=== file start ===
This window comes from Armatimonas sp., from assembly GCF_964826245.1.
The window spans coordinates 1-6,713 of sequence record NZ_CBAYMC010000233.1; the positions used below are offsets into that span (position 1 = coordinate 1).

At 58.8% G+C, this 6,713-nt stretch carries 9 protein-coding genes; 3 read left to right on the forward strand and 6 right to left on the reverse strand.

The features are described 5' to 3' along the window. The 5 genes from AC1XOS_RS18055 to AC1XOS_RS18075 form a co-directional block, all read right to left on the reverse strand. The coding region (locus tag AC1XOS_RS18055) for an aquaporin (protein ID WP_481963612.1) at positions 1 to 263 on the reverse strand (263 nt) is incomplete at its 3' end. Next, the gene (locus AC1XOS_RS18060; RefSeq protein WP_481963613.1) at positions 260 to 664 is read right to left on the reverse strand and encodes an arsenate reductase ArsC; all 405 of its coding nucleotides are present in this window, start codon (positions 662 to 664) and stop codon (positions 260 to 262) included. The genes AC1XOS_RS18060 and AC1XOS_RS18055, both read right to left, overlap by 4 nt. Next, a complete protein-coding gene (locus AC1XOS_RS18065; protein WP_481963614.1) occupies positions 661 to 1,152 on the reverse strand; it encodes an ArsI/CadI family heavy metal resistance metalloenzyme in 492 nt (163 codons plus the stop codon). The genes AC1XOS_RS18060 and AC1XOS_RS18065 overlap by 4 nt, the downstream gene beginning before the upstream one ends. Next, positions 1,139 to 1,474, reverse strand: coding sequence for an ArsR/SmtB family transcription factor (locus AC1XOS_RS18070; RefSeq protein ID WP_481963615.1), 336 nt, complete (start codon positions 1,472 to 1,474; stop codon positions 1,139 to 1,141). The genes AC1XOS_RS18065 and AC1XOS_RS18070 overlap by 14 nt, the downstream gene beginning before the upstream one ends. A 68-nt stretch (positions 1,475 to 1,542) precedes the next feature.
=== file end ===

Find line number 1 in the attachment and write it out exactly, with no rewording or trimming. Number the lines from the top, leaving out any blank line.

This window comes from Armatimonas sp., from assembly GCF_964826245.1.